It’s now up to the voters, who will head to Shelton’s four polling places from 6 a.m.-8 p.m. on Election Day.
In Shelton, residents on Tuesday will decide races for mayor, Board of Aldermen, city treasurer, Board of Education, Planning and Zoning Commission, Board of Apportionment and Taxation, and Library Board.
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See a complete list of candidates on the ballot by clicking below:
In the race at the top of the ticket, Mayor Mark Lauretti is seeking a 12th term. The Republican was first elected in 1991.
“Every day for the past 22 years I’ve been front and center, and people know where I stand,” Lauretti said on Election Day eve.
He said he feels confident the voters will return him to office, and doesn’t treat election season any different than other times of the year.
“I feel pretty good — like I do every day,” Lauretti said Monday evening.
‘We’ve campaigned very hard’
His Democratic challenger is David Gioiello, who also ran against Lauretti in 2007.
While admitting his campaign is “a long shot” due to Lauretti’s many years in office, Gioiello is hopeful the Democrats can win a few unexpected races — especially for the Board of Aldermen.
“We’ve campaigned hard and brought out issues, and now we’ll see what happens,” said Gioiello, who also is Shelton Democratic Town Committee chairman.
“We feel we have a good shot,” he said of the Democrats picking up at least one more seat on the Board of Aldermen, which the Republicans now control by a 7-1 margin.
‘Don’t take anything for granted’
His GOP counterpart, Anthony Simonetti, said the Republicans also have campaigned hard to get the support of voters and are not over-confident of victory.
“It’s like anything else you go into — you put your pants on one leg at a time,” said Simonetti, who is running for re-election as a First Ward aldermen.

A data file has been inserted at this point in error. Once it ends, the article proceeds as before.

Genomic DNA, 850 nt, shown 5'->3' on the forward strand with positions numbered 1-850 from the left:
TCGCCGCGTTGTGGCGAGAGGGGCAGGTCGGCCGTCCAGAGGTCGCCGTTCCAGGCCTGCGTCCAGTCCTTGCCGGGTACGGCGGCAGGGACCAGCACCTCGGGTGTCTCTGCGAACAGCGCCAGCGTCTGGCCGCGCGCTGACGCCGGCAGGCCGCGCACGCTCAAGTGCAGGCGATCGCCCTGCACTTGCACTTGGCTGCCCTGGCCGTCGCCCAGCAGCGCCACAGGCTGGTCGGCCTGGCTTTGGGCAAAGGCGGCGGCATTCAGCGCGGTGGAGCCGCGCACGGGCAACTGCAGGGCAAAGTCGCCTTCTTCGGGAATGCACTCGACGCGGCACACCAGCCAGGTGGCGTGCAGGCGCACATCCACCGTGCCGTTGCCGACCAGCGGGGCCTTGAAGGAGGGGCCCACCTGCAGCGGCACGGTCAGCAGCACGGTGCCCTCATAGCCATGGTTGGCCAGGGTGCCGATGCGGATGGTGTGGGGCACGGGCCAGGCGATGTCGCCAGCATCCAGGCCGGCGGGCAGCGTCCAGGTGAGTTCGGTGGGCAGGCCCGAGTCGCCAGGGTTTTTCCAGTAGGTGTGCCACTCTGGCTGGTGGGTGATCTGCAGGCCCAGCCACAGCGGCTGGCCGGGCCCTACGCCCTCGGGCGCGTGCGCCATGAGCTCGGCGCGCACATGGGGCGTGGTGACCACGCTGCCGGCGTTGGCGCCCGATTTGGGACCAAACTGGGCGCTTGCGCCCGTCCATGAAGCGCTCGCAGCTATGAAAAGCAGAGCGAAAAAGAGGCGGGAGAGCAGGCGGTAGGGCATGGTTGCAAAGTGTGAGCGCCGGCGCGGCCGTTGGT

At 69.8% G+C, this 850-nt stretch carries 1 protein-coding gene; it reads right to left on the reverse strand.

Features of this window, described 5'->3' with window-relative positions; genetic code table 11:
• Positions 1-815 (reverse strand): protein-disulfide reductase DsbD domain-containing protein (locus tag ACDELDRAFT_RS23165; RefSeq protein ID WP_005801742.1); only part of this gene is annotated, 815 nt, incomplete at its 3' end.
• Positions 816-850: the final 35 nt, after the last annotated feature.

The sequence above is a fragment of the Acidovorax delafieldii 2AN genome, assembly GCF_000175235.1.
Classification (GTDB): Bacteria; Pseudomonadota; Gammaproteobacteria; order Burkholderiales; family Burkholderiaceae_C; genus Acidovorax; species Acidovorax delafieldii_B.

“I don’t take anything for granted and I don’t make assumptions,” he said. “I once got beat when I didn’t think I would.
“Nothing,” Simonetti continued, “is for sure in life — except death and taxes.”
Seeking a 15th term
The lone Democratic alderman, Jack Finn, said he feels confident the voters will return him to office.
“I’ve been well-received at doors when doing my door-to-door,” said Finn, who is seeking his 15th term in the First Ward. He is the longest-serving alderman in Shelton history, having been first elected in 1985. Finn also is the elected Democratic registrar of voters.
He’s hopeful at least one other Democrat might join him on the Board of Aldermen. “There’s a rumor going around there might be,” Finn said. “It’s up to the electorate.”
Bring ID to the polls
Polls are open from 6 a.m.-8 p.m. on Tuesday, Nov. 5. The polling places in Shelton are Elizabeth Shelton School (First Ward), Shelton Intermediate School (Second Ward), Long Hill School (Third Ward), and Mohegan School (Fourth Ward).
Voters are being reminded to bring some form of identification with them when voting. A driver’s license will suffice in all cases but if a voter does not have a government-issued photo ID than a bank statement, utility bill, pay stub, Social Security card or other forms of identification are also acceptable.
Same-day registration possible
For the first time in Connecticut history, Election Day registration is available for any eligible voter.
Secretary of the State Denise Merrill said that means any citizen age 18 or older not registered to vote can go to their town or city hall on Election Day and — with the proper identifying documents — register and vote on Tuesday.
In Shelton, people who want to try to register on Election Day should go to the Registrars of Voters Office at the Lafayette Complex, 54 Grove St. (the former Lafayette School). The Registrars office is not in Shelton City Hall.
The state law enacting Election Day registration permits anyone to register and vote in person on Election Day if he or she meets the eligibility requirements for voting in this state and is not already a registered voter, or is registered in one municipality but wants to change his or her registration because he or she currently resides in another municipality.
The same-day registration process
Those wishing to register and vote on Election Day must appear in person at the designated location and declare under oath that they have not previously voted in the election. They must complete the application for voter registration and provide documents to prove their identity and residence.
Once the new voter is properly registered, he or she will be provided with a special Election Day Registration (EDR) ballot and must declare under oath that he or she did not previously vote in the election and then sign an affirmation that is printed on the back of the security envelope.
The new voter must secretly mark the ballot in the presence of the registrars or their designees, place it in the EDR envelope, and deposit the envelope in a secured EDR ballot box.